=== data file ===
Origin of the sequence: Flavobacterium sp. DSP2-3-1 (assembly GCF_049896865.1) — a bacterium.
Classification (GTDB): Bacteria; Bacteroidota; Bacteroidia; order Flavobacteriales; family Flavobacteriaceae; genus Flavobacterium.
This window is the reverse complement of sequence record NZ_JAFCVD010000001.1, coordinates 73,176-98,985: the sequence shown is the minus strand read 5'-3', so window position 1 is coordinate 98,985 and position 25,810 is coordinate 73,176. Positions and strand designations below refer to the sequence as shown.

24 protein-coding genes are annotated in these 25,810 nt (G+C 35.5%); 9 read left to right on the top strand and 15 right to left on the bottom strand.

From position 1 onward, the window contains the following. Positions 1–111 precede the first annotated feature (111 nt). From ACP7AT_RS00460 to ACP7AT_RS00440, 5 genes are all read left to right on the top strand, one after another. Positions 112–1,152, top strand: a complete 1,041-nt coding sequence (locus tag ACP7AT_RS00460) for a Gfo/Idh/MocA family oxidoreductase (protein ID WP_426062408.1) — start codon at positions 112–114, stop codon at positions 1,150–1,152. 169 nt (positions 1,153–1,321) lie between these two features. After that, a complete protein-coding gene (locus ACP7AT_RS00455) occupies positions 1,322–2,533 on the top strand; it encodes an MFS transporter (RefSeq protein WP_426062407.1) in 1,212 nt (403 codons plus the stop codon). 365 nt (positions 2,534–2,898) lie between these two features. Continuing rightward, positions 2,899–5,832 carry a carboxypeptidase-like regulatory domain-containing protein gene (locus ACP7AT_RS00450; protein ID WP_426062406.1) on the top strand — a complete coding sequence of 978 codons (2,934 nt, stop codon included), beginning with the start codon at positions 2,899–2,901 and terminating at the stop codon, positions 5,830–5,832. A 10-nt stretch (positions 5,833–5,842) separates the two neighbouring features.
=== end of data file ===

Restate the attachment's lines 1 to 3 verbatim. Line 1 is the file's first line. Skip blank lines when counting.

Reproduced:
Origin of the sequence: Flavobacterium sp. DSP2-3-1 (assembly GCF_049896865.1) — a bacterium.
Classification (GTDB): Bacteria; Bacteroidota; Bacteroidia; order Flavobacteriales; family Flavobacteriaceae; genus Flavobacterium.
This window is the reverse complement of sequence record NZ_JAFCVD010000001.1, coordinates 73,176-98,985: the sequence shown is the minus strand read 5'-3', so window position 1 is coordinate 98,985 and position 25,810 is coordinate 73,176. Positions and strand designations below refer to the sequence as shown.